Richard STRAUSS (1864–1949)
Der Rosenkavalier (1911) [3:16:36]
Elisabeth Schwarzkopf (soprano) – Feldmarschallin; Kurt Böhme (bass) – Baron Ochs auf Lerchenau; Sena Jurinac (soprano) – Octavian; Ronald Lewis (baritone) – Herr von Faninal; Hanny Steffek (soprano) – Sophie; Judith Pierce (soprano) – Mistress Marianne Leitmetzerin; Raymond Nilsson (tenor) – Valzacchi; Monica Sinclair (mezzo-soprano) – Annina; Kenneth MacDonald (tenor) – An Italian Singer; Rhydderch Davies (bass) – A Police Inspector; David Tree (tenor) – Majordomo to the Marschallin; John Dobson (tenor) – Majordomo to Faninal; Rhydderch Davies (bass) – An Attorney; David Tree (tenor) – A Landlord; Leonard Law – Leopold, Ochs’ bodyservant
Covent Garden Opera Orchestra and Chorus/Georg Solti
rec. 7 December 1959, Covent Garden
XR remastering Ambient Stereo
PRISTINE AUDIO PACO142 [3 CDs: 196:59]
It is immediately evident from the first few minutes into the introduction of this opera that Solti here in his Covent Garden debut was already the master of both the energy and the lyricism of the score when this live performance was broadcast by the BBC from the Royal Opera in 1959. The horns whoop ecstatically to portray the lovers’ union, then we ease gracefully into the three-quarter-time cosiness of the domestic breakfast scene and we are set fair.
Sena Jurinac is a slightly lighter Octavian than the true mezzos such as Christa Ludwig or Yvonne Minton who sang the role – she herself was singing the Marschallin a few years later – but she has all the boyish impetuousness and vigour required and sings with a steady, luminous intensity in the crucial Presentation Scene. Elisabeth Schwarzkopf repeats her minutely detailed Marschallin; her word-painting is delicious. The Marschallin in another of my favourite recordings, the live Metropolitan performance under Kempe starring Lisa Della Casa, may be more restrained, refined and silvery, but Schwarzkopf’s variety of inflection is not necessarily incongruous with that strong-willed character. She is if anything earthier and less “arch” (yes, always that word when discussing her singing) than in her studio recording for Karajan three years earlier and I was pleasantly surprised by the heft of her voice as it comes across in this broadcast. Her singing at the conclusion of Act 1 is exquisite, suffused with wistful, resigned sadness at the inevitability of Octavian’s eventual departure for pastures new – and younger. The poised solo violin matches her in tenderness and the orchestral playing in general is first rate, despite a bit of poor tuning at the start of Act 2.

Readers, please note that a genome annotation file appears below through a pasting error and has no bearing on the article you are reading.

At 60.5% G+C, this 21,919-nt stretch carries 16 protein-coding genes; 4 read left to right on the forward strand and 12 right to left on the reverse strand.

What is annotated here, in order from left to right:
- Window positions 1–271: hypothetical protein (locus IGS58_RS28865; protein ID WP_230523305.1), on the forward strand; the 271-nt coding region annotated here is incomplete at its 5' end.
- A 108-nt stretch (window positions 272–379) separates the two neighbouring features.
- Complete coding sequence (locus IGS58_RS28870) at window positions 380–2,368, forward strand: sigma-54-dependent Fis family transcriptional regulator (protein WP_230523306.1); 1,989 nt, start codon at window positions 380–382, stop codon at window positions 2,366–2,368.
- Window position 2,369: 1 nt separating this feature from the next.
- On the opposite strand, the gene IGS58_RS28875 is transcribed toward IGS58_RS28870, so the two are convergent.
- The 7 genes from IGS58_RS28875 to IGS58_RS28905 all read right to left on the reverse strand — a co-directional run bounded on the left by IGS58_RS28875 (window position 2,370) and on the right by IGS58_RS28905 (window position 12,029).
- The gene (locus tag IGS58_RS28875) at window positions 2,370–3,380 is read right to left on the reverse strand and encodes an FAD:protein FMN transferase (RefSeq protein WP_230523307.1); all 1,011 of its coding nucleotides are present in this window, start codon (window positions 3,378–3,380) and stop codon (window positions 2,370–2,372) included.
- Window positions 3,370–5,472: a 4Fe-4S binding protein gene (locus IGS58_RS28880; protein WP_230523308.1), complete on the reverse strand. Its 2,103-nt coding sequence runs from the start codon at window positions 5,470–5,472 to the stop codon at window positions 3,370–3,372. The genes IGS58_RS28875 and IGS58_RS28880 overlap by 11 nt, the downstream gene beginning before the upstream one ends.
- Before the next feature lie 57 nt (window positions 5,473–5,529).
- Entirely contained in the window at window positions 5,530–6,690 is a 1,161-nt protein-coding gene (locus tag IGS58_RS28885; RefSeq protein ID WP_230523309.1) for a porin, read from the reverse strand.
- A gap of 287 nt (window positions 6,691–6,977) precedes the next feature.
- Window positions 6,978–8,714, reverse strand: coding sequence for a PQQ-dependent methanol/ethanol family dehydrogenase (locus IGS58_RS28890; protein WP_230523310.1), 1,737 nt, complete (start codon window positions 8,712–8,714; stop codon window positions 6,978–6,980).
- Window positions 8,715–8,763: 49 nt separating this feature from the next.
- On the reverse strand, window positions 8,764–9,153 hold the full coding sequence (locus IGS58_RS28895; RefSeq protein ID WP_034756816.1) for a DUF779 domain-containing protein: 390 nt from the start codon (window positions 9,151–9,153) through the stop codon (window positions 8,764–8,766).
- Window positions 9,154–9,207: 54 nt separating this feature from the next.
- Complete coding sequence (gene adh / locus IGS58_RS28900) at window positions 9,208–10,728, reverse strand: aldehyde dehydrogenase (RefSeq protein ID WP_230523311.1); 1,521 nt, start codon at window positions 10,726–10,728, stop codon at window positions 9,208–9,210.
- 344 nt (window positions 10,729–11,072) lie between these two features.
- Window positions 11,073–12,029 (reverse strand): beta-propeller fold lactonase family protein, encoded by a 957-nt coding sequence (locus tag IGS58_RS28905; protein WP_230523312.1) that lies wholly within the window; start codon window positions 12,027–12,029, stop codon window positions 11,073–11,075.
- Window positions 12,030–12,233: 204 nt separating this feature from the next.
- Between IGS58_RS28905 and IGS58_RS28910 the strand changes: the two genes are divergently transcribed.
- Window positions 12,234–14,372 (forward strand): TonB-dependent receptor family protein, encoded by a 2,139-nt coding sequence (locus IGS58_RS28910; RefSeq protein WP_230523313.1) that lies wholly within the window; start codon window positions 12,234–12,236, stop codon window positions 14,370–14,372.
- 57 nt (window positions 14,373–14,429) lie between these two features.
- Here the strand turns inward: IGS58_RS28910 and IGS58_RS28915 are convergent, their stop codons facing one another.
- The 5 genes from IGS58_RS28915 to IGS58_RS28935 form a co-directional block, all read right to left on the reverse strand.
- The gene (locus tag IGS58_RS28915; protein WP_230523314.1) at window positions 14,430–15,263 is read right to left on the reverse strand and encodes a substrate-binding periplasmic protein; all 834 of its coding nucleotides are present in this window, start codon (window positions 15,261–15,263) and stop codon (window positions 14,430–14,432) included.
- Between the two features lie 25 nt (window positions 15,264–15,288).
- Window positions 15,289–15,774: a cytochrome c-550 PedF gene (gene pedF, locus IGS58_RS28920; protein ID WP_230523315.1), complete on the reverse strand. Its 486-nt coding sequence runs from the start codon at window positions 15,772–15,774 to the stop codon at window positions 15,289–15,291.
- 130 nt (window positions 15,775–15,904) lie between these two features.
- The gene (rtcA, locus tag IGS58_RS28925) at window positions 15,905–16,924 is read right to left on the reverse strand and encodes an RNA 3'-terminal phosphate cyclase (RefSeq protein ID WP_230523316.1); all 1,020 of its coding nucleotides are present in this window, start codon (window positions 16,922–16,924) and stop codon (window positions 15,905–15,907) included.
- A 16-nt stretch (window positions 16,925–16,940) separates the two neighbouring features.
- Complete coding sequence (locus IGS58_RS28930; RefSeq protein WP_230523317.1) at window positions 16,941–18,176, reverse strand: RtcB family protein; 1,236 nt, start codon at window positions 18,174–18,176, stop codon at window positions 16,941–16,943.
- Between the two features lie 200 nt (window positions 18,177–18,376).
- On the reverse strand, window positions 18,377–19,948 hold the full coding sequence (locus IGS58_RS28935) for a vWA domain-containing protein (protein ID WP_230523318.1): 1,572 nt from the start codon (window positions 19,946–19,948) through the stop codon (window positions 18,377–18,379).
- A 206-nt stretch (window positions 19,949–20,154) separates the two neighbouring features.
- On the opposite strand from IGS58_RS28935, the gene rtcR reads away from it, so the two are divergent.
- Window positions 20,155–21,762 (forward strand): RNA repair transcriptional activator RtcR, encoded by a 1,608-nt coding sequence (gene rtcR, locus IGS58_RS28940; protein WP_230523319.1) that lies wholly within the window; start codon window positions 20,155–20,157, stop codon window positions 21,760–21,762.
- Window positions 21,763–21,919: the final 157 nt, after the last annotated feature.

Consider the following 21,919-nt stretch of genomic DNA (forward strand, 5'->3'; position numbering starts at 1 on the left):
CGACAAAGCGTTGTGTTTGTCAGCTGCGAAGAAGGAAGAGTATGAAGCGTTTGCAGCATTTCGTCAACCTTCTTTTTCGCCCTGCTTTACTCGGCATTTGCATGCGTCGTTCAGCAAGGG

Hanny Steffek has a slender, silvery voice and makes a lovely, light Sophie, girlish and “keck,” very much like Hilde Gueden in timbre and manner, her soprano floating sweetly through the high tessitura of her part even if occasionally she sounds a little too plaintive and slightly flat in the final duet with Octavian, but the three star sopranos combine to sing a final trio of ineffable poise and refinement, with none of the beat in the top notes sometimes encountered.
About Kurt Böhme’s Ochs, I am less happy. There is no doubting the humour and vitality of his portrayal, but his voice is not intrinsically attractive in the manner of Kurt Moll or Otto Edelmann, his bottom notes are groaned and there is a lot of coarse bawling and Sprechstimme, so much of the sheer beauty of his music is subsumed into rather too oafish a characterisation, complete with the requisite Upper Austrian accent.
I like the generous tone and fast vibrato of Kenneth MacDonald as the Italian Singer and it makes a change to hear in Ronald Lewis a Faninal with some voice instead of an over-the-hill character actor. Judith Pierce is a singer unknown to me, but she is a pleasant duenna to Sophie and the supporting cast is generally fine.
Of course, Solti went on to make a studio recording ten years later which, despite its age, continues to vie with Karajan’s as the classic account but this live broadcast goes a long way to explain why he was seen as the man to revitalise the Covent Garden opera on his appointment as Music Director eighteen months later.
The sound quality is excellent, especially now that the tape has been subjected to Pristine’s usual XR remastering into Ambient Stereo, and first reveals the presence of a rather bronchial audience which eventually settles down.